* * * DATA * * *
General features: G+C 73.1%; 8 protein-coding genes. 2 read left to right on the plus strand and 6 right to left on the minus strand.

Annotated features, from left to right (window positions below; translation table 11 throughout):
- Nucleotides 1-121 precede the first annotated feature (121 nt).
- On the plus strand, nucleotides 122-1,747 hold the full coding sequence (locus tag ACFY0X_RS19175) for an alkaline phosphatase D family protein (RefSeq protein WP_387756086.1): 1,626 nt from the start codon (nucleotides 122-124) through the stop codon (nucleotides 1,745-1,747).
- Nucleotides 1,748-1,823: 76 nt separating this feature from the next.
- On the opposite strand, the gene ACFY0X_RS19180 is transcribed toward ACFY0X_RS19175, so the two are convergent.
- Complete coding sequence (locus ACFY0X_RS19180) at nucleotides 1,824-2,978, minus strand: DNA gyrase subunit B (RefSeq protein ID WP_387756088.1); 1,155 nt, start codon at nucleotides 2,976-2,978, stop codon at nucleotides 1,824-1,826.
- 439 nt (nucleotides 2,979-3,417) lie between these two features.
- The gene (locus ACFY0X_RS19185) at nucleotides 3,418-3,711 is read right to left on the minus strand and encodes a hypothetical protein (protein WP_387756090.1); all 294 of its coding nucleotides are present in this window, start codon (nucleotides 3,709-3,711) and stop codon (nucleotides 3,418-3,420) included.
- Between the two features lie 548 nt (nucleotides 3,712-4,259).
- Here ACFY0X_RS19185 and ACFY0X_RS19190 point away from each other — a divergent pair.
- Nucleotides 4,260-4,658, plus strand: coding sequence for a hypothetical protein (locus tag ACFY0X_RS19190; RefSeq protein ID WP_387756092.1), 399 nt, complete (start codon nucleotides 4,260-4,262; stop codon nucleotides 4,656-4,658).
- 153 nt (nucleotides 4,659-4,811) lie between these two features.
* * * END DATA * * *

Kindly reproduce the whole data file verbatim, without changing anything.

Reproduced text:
General features: G+C 73.1%; 8 protein-coding genes. 2 read left to right on the plus strand and 6 right to left on the minus strand.

Annotated features, from left to right (window positions below; translation table 11 throughout):
- Nucleotides 1-121 precede the first annotated feature (121 nt).
- On the plus strand, nucleotides 122-1,747 hold the full coding sequence (locus tag ACFY0X_RS19175) for an alkaline phosphatase D family protein (RefSeq protein WP_387756086.1): 1,626 nt from the start codon (nucleotides 122-124) through the stop codon (nucleotides 1,745-1,747).
- Nucleotides 1,748-1,823: 76 nt separating this feature from the next.
- On the opposite strand, the gene ACFY0X_RS19180 is transcribed toward ACFY0X_RS19175, so the two are convergent.
- Complete coding sequence (locus ACFY0X_RS19180) at nucleotides 1,824-2,978, minus strand: DNA gyrase subunit B (RefSeq protein ID WP_387756088.1); 1,155 nt, start codon at nucleotides 2,976-2,978, stop codon at nucleotides 1,824-1,826.
- 439 nt (nucleotides 2,979-3,417) lie between these two features.
- The gene (locus ACFY0X_RS19185) at nucleotides 3,418-3,711 is read right to left on the minus strand and encodes a hypothetical protein (protein WP_387756090.1); all 294 of its coding nucleotides are present in this window, start codon (nucleotides 3,709-3,711) and stop codon (nucleotides 3,418-3,420) included.
- Between the two features lie 548 nt (nucleotides 3,712-4,259).
- Here ACFY0X_RS19185 and ACFY0X_RS19190 point away from each other — a divergent pair.
- Nucleotides 4,260-4,658, plus strand: coding sequence for a hypothetical protein (locus tag ACFY0X_RS19190; RefSeq protein ID WP_387756092.1), 399 nt, complete (start codon nucleotides 4,260-4,262; stop codon nucleotides 4,656-4,658).
- 153 nt (nucleotides 4,659-4,811) lie between these two features.